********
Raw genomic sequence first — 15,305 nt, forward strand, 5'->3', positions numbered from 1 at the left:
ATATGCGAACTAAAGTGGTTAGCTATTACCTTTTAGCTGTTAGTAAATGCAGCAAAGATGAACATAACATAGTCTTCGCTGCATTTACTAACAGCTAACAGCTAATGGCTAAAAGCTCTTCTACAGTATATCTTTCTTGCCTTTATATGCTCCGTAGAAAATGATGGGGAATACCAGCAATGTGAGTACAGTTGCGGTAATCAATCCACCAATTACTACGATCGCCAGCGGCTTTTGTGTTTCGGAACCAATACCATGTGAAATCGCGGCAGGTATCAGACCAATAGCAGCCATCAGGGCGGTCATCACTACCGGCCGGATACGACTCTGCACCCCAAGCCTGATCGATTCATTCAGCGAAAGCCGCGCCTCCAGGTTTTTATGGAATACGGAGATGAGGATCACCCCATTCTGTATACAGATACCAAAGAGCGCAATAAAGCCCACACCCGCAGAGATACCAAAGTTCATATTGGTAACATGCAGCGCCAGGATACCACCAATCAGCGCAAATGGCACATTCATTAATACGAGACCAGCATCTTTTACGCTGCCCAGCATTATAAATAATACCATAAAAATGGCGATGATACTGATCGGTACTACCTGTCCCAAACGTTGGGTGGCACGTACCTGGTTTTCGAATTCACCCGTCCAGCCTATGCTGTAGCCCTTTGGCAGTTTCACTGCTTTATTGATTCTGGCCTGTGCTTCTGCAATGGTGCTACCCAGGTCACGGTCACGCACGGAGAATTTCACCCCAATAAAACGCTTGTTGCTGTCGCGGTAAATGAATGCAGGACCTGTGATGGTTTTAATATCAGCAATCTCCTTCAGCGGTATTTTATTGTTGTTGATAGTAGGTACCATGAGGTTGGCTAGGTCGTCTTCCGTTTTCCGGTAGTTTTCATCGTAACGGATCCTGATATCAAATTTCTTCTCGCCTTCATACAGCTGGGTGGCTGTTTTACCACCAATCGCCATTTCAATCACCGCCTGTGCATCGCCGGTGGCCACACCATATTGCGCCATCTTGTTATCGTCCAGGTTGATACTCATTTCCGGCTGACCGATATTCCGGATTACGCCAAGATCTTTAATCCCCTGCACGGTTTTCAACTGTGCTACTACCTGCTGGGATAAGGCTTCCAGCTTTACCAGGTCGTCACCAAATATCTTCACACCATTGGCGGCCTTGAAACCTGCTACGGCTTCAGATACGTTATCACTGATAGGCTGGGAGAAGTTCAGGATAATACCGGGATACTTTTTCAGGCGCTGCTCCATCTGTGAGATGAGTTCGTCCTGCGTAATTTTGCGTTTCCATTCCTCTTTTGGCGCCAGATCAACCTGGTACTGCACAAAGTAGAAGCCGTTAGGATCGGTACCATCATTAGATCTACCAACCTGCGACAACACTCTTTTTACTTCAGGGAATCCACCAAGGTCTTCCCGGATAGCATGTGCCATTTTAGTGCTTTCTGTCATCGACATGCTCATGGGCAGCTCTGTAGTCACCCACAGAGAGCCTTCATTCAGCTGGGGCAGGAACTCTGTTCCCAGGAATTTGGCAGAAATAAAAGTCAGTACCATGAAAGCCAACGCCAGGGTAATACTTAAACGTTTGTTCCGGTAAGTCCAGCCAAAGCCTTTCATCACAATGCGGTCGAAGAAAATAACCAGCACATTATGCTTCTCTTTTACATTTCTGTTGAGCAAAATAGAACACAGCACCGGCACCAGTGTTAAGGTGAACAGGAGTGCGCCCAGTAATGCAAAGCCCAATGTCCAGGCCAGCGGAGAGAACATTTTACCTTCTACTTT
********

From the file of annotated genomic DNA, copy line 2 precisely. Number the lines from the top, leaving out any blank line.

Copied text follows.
ATATGCGAACTAAAGTGGTTAGCTATTACCTTTTAGCTGTTAGTAAATGCAGCAAAGATGAACATAACATAGTCTTCGCTGCATTTACTAACAGCTAACAGCTAATGGCTAAAAGCTCTTCTACAGTATATCTTTCTTGCCTTTATATGCTCCGTAGAAAATGATGGGGAATACCAGCAATGTGAGTACAGTTGCGGTAATCAATCCACCAATTACTACGATCGCCAGCGGCTTTTGTGTTTCGGAACCAATACCATGTGAAATCGCGGCAGGTATCAGACCAATAGCAGCCATCAGGGCGGTCATCACTACCGGCCGGATACGACTCTGCACCCCAAGCCTGATCGATTCATTCAGCGAAAGCCGCGCCTCCAGGTTTTTATGGAATACGGAGATGAGGATCACCCCATTCTGTATACAGATACCAAAGAGCGCAATAAAGCCCACACCCGCAGAGATACCAAAGTTCATATTGGTAACATGCAGCGCCAGGATACCACCAATCAGCGCAAATGGCACATTCATTAATACGAGACCAGCATCTTTTACGCTGCCCAGCATTATAAATAATACCATAAAAATGGCGATGATACTGATCGGTACTACCTGTCCCAAACGTTGGGTGGCACGTACCTGGTTTTCGAATTCACCCGTCCAGCCTATGCTGTAGCCCTTTGGCAGTTTCACTGCTTTATTGATTCTGGCCTGTGCTTCTGCAATGGTGCTACCCAGGTCACGGTCACGCACGGAGAATTTCACCCCAATAAAACGCTTGTTGCTGTCGCGGTAAATGAATGCAGGACCTGTGATGGTTTTAATATCAGCAATCTCCTTCAGCGGTATTTTATTGTTGTTGATAGTAGGTACCATGAGGTTGGCTAGGTCGTCTTCCGTTTTCCGGTAGTTTTCATCGTAACGGATCCTGATATCAAATTTCTTCTCGCCTTCATACAGCTGGGTGGCTGTTTTACCACCAATCGCCATTTCAATCACCGCCTGTGCATCGCCGGTGGCCACACCATATTGCGCCATCTTGTTATCGTCCAGGTTGATACTCATTTCCGGCTGACCGATATTCCGGATTACGCCAAGATCTTTAATCCCCTGCACGGTTTTCAACTGTGCTACTACCTGCTGGGATAAGGCTTCCAGCTTTACCAGGTCGTCACCAAATATCTTCACACCATTGGCGGCCTTGAAACCTGCTACGGCTTCAGATACGTTATCACTGATAGGCTGGGAGAAGTTCAGGATAATACCGGGATACTTTTTCAGGCGCTGCTCCATCTGTGAGATGAGTTCGTCCTGCGTAATTTTGCGTTTCCATTCCTCTTTTGGCGCCAGATCAACCTGGTACTGCACAAAGTAGAAGCCGTTAGGATCGGTACCATCATTAGATCTACCAACCTGCGACAACACTCTTTTTACTTCAGGGAATCCACCAAGGTCTTCCCGGATAGCATGTGCCATTTTAGTGCTTTCTGTCATCGACATGCTCATGGGCAGCTCTGTAGTCACCCACAGAGAGCCTTCATTCAGCTGGGGCAGGAACTCTGTTCCCAGGAATTTGGCAGAAATAAAAGTCAGTACCATGAAAGCCAACGCCAGGGTAATACTTAAACGTTTGTTCCGGTAAGTCCAGCCAAAGCCTTTCATCACAATGCGGTCGAAGAAAATAACCAGCACATTATGCTTCTCTTTTACATTTCTGTTGAGCAAAATAGAACACAGCACCGGCACCAGTGTTAAGGTGAACAGGAGTGCGCCCAGTAATGCAAAGCCCAATGTCCAGGCCAGCGGAGAGAACATTTTACCTTCTACTTT